EEL Trek

The European eel used to be extremely abundant in water courses and estuaries throughout the continent, where it supported important fishing communities and even canning industries. It lives most of its life in freshwater, but upon maturation undertakes one of the most extensive migrations in the animal kingdom. It swims out to sea and makes a one-year, non-feeding, trek of up to 6,000km across the Atlantic Ocean to the Sargasso Sea, where it spawns and dies. Its larvae drift for up to 2 years in the ocean currents, until they reach the European shores. They then metamorphose into the glass eel stage and swim upstream, looking for suitable locations to settle and grow. Sadly, this fascinating but elusive species is now critically threatened with extinction, from the accumulated pressures of barriers to migration, habitat destruction and overfishing. [Learn more about the eels]

EEL Trek aims to tag and release European eels in the Azores to be able to follow their path to the Sargassum Sea, something that has never been done. Building on this scientific breakthrough, we want to raise awareness to the plight of the European eels. In addition, we would like to turn the Azores into an eel-friendly region. Given the dire situation of the species, an healthy population in the Azores can be crucial. [Read more about the project]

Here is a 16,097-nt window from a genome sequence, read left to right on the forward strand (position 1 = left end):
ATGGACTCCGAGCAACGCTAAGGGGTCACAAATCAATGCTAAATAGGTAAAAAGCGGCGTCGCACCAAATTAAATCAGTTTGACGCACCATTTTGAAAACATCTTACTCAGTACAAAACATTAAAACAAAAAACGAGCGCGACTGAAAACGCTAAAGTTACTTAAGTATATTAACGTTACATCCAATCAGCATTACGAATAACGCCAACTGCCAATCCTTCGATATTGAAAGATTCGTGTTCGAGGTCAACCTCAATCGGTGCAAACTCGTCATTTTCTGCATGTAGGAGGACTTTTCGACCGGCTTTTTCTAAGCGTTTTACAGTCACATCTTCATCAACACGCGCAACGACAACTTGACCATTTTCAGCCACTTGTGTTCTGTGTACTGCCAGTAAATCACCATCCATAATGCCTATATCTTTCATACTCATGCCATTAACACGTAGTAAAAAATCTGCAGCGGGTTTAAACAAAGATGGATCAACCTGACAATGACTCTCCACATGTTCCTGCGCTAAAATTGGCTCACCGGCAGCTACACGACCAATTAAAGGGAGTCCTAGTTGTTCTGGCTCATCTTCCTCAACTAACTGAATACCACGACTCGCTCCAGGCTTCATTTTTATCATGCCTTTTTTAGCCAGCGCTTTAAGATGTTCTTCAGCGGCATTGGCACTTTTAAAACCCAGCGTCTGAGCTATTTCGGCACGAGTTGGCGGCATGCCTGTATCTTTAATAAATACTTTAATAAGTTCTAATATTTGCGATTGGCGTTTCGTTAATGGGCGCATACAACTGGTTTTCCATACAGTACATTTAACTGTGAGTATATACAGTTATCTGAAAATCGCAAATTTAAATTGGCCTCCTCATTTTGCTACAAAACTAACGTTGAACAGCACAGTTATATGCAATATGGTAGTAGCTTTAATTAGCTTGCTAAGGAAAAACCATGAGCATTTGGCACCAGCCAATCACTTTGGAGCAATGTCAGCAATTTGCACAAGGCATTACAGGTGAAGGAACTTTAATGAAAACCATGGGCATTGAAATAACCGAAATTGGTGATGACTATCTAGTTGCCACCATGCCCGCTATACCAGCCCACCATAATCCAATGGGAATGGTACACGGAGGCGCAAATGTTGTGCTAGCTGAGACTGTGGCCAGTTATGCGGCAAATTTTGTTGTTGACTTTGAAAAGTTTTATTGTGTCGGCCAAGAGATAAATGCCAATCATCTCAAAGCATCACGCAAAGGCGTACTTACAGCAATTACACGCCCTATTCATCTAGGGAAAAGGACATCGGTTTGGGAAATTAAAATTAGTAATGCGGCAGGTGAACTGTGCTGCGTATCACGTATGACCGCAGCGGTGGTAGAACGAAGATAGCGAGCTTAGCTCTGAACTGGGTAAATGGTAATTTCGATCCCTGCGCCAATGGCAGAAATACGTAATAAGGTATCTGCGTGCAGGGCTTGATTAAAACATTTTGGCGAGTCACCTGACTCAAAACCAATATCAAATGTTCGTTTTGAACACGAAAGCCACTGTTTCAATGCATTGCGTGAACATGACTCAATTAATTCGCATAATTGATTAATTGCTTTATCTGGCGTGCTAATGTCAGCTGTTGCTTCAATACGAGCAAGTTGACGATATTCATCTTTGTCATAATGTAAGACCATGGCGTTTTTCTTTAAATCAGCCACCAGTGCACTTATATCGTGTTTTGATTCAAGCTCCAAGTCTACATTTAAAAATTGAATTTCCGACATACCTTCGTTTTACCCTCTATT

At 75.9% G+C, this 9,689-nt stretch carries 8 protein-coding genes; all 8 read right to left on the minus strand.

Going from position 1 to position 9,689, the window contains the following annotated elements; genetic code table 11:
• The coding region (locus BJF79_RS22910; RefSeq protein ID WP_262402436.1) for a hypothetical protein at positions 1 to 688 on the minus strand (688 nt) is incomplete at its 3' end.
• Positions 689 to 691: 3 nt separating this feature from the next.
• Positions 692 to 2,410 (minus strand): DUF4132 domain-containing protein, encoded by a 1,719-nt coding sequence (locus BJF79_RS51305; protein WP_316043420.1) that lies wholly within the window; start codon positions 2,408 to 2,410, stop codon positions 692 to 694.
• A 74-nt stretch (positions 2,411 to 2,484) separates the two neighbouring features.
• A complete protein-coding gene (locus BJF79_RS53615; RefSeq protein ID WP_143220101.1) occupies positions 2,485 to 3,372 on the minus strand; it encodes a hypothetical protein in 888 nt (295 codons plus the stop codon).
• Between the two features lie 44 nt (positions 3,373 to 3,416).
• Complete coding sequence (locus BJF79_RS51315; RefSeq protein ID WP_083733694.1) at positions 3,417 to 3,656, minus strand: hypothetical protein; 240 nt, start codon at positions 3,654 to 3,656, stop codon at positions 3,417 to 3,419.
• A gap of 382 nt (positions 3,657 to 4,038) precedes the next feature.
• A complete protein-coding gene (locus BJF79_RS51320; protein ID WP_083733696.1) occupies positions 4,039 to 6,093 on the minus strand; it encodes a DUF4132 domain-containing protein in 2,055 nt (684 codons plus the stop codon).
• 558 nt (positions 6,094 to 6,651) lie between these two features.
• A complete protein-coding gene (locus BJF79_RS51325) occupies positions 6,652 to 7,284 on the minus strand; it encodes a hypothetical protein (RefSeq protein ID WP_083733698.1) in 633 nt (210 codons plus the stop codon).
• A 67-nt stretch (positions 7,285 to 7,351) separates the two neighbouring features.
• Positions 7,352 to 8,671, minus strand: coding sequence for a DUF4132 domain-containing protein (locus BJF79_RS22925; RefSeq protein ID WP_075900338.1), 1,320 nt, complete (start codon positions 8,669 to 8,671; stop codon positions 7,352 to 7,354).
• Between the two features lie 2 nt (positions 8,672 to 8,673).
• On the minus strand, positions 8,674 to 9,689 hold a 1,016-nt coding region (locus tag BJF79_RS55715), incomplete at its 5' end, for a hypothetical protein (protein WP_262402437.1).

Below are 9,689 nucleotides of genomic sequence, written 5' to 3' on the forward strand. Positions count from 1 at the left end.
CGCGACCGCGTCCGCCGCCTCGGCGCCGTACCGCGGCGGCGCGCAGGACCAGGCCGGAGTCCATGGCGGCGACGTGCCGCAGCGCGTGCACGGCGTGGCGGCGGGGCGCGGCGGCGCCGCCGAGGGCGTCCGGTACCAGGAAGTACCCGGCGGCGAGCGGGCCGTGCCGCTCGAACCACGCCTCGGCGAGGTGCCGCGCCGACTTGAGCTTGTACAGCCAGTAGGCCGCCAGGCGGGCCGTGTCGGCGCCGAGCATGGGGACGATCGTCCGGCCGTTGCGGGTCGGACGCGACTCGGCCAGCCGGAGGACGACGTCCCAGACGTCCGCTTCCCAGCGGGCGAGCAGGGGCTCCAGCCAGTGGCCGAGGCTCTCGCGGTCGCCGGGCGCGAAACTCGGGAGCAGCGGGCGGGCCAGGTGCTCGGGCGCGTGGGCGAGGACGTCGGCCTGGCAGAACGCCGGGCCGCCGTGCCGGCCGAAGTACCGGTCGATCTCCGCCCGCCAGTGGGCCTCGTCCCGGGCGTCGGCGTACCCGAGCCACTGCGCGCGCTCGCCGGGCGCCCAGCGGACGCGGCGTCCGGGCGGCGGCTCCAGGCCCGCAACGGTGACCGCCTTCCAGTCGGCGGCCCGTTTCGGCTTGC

Visit the News section to keep up with the latest developments in the project, or to subscribe to our bi-monthly newsletter.

Or go straight to the Results section to download the reports and materials we have produced.

We are fully committed to share the knowledge about this species. We welcome request for talks from schools (including the university), government departments, environmental organizations, river and lake users (farmers, municipalities) and sports and professional fishers associations. We also look forward to receive requests for participation in the field work from high school students, and are open to support university projects and MSc thesis.